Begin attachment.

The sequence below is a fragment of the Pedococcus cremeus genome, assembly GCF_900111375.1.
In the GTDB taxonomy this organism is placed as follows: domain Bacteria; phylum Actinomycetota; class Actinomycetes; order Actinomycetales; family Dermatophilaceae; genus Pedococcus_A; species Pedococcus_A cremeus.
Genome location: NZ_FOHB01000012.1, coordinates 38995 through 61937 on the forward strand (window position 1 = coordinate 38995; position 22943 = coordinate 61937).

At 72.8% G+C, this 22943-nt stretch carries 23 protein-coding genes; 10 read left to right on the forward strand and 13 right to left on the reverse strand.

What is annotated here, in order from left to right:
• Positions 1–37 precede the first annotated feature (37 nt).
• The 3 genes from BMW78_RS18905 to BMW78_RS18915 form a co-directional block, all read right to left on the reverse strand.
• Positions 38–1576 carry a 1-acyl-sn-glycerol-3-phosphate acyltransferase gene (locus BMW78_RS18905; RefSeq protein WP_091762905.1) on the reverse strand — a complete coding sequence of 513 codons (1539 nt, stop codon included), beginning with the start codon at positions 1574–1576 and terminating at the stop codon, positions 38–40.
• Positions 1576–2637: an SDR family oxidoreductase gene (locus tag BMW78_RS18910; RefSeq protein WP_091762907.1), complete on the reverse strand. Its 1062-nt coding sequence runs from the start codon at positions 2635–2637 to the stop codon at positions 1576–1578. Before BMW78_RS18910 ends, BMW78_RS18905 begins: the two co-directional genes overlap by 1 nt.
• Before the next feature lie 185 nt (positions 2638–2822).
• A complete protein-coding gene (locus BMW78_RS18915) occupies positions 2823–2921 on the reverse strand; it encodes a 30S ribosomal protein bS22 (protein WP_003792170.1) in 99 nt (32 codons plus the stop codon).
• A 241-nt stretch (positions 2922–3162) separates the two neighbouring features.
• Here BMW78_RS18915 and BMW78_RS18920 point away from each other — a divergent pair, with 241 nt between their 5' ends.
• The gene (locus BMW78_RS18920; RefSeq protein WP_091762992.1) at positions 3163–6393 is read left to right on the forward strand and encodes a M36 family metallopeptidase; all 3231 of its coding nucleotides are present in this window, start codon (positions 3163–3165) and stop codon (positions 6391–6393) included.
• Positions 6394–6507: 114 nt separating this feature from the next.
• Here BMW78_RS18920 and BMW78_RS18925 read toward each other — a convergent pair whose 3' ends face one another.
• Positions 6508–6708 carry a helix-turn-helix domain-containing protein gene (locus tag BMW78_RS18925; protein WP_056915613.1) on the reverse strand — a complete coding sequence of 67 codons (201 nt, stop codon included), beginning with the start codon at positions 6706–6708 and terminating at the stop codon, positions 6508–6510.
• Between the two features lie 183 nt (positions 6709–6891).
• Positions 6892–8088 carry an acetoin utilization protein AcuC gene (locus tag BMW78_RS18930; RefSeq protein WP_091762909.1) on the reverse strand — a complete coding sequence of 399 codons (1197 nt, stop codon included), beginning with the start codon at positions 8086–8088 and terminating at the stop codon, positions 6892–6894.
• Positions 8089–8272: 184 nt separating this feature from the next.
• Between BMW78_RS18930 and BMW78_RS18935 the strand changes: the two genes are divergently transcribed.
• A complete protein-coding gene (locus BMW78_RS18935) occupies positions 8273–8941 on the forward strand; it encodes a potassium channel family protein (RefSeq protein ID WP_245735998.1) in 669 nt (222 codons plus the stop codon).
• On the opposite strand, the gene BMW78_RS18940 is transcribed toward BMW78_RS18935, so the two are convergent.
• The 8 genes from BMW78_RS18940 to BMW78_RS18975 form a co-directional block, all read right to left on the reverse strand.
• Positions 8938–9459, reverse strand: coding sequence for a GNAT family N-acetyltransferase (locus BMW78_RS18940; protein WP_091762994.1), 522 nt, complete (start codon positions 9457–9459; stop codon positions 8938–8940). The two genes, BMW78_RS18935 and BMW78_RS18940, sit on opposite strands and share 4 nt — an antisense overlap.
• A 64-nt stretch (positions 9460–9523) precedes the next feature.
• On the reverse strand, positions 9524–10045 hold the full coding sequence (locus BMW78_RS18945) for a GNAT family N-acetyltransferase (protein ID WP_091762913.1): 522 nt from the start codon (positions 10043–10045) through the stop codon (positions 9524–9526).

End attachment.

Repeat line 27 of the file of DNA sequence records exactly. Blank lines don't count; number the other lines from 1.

• On the reverse strand, positions 9524–10045 hold the full coding sequence (locus BMW78_RS18945) for a GNAT family N-acetyltransferase (protein ID WP_091762913.1): 522 nt from the start codon (positions 10043–10045) through the stop codon (positions 9524–9526).